THE sister of a motorcyclist who was killed in a crash in Conwy has spoken of her heartache following the September 2021 incident.

Experienced motorcyclist Jason Bown was 52 when he was fatally injured on September 7, 2021 when his Harley Davidson was involved in a crash on the A5 near Rhydlanfair.

In January 2023, Jonathon Godfree, 63, of Canada Way, Liphook, Hampshire, was sentenced to 16 months’ imprisonment and was disqualified from driving for two years and eight months after pleading guilty to causing death by dangerous driving.


Jail for biker who caused death by dangerous driving near Betws-y-Coed

North Wales Pioneer: Jonathon GodfreeJonathon Godfree (Image: North Wales Police)

Mr Bown’s sister, Rachael Rawson, who lives in Baslow, Derbyshire, has now spoken of her grief and to show her support for North Wales Police’ Op Darwen road safety campaign.

Rachael said: “Jason was a wonderful brother. I couldn’t have asked for anybody better. He was always there for me, through everything.

“On the day of the collision, a lady police officer walked up the drive and spoke to my mum.

“So, she phoned me and explained that she had a police lady with her and she wanted to know what tattoos Jason had got. I knew instantly - I knew straight away that he’d died.”

Mr Bown was travelling on the A5 when Godfree, also riding a motorcycle, crashed head-on with his motorbike after attempting to overtake two vehicles on a blind bend.

He was pronounced dead at the scene, while Godfree was seriously injured and was taken to hospital by ambulance.

Rachael added: “For me, it was my brother, but for my mum it was her son, her child. And knowing that I couldn’t do anything to help my mum, it was so hard.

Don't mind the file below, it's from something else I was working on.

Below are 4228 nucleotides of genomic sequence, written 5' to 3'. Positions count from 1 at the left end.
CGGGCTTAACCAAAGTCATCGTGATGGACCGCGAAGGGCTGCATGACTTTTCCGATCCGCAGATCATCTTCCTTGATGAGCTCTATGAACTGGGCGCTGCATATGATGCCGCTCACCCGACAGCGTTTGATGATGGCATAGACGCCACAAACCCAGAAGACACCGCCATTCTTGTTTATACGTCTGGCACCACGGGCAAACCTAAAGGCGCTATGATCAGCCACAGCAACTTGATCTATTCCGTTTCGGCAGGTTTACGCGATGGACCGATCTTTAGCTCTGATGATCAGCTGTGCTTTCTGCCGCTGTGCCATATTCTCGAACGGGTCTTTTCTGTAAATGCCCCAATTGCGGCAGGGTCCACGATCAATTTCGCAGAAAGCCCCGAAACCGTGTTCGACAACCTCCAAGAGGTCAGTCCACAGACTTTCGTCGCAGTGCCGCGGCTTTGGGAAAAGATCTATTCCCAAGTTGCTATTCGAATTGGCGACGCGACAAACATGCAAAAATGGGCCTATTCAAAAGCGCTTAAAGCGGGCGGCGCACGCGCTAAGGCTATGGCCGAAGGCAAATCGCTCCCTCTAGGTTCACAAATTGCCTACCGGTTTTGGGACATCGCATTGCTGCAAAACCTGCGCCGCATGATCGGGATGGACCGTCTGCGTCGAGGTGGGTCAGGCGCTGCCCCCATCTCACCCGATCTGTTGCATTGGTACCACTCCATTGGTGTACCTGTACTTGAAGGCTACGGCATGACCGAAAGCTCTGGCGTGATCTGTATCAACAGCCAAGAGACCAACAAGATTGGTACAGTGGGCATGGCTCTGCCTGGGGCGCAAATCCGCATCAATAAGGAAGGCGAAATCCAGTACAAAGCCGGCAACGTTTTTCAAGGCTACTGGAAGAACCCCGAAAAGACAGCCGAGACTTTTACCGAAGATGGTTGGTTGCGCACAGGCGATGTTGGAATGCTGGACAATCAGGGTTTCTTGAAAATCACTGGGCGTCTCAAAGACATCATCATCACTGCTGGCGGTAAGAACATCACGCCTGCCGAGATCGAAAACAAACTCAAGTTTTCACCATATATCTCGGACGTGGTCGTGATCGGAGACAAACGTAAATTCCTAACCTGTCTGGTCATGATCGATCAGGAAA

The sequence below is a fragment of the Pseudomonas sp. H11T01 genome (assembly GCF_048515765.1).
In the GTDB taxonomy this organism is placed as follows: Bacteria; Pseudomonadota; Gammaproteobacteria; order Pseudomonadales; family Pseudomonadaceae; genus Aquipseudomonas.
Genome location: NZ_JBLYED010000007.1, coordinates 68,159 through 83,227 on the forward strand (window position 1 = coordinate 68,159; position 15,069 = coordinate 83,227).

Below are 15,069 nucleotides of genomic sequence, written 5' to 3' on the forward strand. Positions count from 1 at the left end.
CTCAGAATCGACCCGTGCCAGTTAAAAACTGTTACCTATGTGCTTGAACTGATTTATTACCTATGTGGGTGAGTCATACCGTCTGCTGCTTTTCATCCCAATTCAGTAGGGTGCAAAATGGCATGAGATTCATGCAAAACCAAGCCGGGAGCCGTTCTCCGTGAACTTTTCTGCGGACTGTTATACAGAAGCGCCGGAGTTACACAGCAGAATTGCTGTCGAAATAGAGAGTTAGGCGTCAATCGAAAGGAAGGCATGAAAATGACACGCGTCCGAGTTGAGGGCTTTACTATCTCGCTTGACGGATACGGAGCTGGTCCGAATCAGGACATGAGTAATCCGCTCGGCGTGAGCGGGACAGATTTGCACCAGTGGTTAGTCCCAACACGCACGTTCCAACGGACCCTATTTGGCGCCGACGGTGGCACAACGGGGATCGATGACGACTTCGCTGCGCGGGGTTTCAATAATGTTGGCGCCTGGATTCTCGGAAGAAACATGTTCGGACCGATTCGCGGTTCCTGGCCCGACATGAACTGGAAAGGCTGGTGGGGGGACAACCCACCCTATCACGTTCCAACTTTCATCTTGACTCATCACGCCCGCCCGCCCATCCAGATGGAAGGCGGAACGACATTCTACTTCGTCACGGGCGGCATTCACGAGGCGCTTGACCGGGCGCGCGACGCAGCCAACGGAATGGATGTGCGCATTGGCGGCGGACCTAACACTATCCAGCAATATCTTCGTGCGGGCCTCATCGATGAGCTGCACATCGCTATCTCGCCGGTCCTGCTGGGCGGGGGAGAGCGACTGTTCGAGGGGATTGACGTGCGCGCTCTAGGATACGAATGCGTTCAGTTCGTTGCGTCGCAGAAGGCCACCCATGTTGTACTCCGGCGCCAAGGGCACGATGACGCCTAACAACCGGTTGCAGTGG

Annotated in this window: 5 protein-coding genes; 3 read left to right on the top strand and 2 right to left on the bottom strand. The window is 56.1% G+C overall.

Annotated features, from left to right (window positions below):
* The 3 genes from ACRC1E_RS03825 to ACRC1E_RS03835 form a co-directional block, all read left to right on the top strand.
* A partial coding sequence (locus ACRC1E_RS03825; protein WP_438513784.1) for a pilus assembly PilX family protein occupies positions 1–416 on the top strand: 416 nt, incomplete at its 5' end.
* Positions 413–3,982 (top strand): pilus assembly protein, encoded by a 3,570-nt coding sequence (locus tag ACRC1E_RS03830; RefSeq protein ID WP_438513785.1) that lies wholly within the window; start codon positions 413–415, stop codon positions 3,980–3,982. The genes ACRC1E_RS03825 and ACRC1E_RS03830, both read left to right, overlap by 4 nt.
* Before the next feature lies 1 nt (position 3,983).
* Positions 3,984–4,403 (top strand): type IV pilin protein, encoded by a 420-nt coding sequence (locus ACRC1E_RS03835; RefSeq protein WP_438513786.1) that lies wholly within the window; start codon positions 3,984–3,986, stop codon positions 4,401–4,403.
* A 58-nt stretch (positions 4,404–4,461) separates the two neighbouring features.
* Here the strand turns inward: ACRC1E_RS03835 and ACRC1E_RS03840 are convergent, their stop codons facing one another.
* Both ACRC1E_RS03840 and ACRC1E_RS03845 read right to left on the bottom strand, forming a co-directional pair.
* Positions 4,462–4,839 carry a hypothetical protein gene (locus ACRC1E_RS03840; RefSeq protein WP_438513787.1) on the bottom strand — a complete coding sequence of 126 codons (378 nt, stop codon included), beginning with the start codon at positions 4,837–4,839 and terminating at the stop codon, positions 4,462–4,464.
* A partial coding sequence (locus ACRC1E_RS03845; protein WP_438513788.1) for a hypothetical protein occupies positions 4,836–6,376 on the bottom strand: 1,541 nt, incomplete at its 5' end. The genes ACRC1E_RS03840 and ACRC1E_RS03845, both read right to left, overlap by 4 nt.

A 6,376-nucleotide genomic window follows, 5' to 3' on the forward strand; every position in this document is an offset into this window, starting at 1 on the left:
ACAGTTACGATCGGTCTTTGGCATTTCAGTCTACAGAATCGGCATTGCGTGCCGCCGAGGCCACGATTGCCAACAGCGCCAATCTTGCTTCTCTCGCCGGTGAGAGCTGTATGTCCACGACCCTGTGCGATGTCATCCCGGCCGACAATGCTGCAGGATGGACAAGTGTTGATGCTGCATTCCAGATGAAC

“I don’t think people realise how much it affects people. Not just us as a family, but the people who witnessed it, friends, family - everybody.

“You see things on television and think: 'Oh, how awful', but when it happens to you, to you as a family, it tears you apart. It destroys you.

“If I can save one family from going through what we’ve gone through as a family, if I can save that one family going through this heartache which affects you physically and mentally, I feel like I’ve done some good and saved one family.

“Ride your bike, enjoy it, but think of other people out there and go home to your loved ones. Don’t put your family through what we’ve been through.”

As part of the annual Op Darwen road safety campaign – which is aimed at reducing the risk of motorcycle-related deaths and serious injuries on the roads, Rachael has taken part in a short film which has been produced to help raise awareness of the initiative.

The campaign runs from early spring through until the autumn, covering a period that sees the highest number of motorcyclists killed or seriously injured.

It is aimed at promoting rider safety and will see high visibility patrols being carried out along key routes which have been identified as risk areas.

In 2023, 89 motorcyclists were killed or seriously injured in North Wales, a 3.4 per cent increase from the previous year.

The total number of motorcyclist fatalities in 2023 was eight, an increase of 33 per cent from the previous year.

Sergeant Jason Diamond, operational lead for Op Darwen, added: “Understandably, the last few years and trying to come to terms with what happened have been particularly difficult for Rachael and her family, and we are extremely grateful to have their support for our campaign.

“Sadly, we see far too many deaths on the roads. It’s important to be thinking about coming home as the biker, but we need to share the roads out there and not cause anybody else’s loss.

“We’re not trying to stop motorcyclists from riding on the roads, we’re trying to stop them from dying on them. Come here – ride safe, go home and repeat.

“Come here, ride dangerously, lose your licence – or your life. It’s your choice.”